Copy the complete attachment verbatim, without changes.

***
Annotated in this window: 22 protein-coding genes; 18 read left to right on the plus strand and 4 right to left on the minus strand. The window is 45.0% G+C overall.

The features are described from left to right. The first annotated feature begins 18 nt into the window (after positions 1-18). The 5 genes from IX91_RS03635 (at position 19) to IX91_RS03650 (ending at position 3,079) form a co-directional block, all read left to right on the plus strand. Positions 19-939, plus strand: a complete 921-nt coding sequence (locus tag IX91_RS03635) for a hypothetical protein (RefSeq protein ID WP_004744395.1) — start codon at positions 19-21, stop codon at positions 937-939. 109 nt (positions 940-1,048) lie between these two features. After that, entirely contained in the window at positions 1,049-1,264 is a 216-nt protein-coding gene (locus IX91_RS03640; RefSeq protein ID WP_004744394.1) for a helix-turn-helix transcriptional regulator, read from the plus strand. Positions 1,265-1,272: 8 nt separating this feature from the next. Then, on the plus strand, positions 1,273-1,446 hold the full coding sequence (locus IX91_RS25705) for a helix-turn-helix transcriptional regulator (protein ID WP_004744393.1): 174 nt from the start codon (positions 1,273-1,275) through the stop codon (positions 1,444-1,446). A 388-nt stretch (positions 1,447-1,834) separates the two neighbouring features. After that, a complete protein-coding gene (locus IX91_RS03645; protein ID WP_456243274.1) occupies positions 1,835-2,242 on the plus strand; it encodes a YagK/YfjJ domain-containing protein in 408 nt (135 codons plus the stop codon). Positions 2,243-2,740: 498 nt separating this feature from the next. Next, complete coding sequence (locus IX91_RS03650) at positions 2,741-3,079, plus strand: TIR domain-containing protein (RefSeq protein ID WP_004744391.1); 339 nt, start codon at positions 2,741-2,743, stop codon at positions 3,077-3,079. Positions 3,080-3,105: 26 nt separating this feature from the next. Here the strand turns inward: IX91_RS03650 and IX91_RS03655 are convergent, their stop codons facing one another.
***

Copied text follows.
Annotated in this window: 22 protein-coding genes; 18 read left to right on the plus strand and 4 right to left on the minus strand. The window is 45.0% G+C overall.

The features are described from left to right. The first annotated feature begins 18 nt into the window (after positions 1-18). The 5 genes from IX91_RS03635 (at position 19) to IX91_RS03650 (ending at position 3,079) form a co-directional block, all read left to right on the plus strand. Positions 19-939, plus strand: a complete 921-nt coding sequence (locus tag IX91_RS03635) for a hypothetical protein (RefSeq protein ID WP_004744395.1) — start codon at positions 19-21, stop codon at positions 937-939. 109 nt (positions 940-1,048) lie between these two features. After that, entirely contained in the window at positions 1,049-1,264 is a 216-nt protein-coding gene (locus IX91_RS03640; RefSeq protein ID WP_004744394.1) for a helix-turn-helix transcriptional regulator, read from the plus strand. Positions 1,265-1,272: 8 nt separating this feature from the next. Then, on the plus strand, positions 1,273-1,446 hold the full coding sequence (locus IX91_RS25705) for a helix-turn-helix transcriptional regulator (protein ID WP_004744393.1): 174 nt from the start codon (positions 1,273-1,275) through the stop codon (positions 1,444-1,446). A 388-nt stretch (positions 1,447-1,834) separates the two neighbouring features. After that, a complete protein-coding gene (locus IX91_RS03645; protein ID WP_456243274.1) occupies positions 1,835-2,242 on the plus strand; it encodes a YagK/YfjJ domain-containing protein in 408 nt (135 codons plus the stop codon). Positions 2,243-2,740: 498 nt separating this feature from the next. Next, complete coding sequence (locus IX91_RS03650) at positions 2,741-3,079, plus strand: TIR domain-containing protein (RefSeq protein ID WP_004744391.1); 339 nt, start codon at positions 2,741-2,743, stop codon at positions 3,077-3,079. Positions 3,080-3,105: 26 nt separating this feature from the next. Here the strand turns inward: IX91_RS03650 and IX91_RS03655 are convergent, their stop codons facing one another.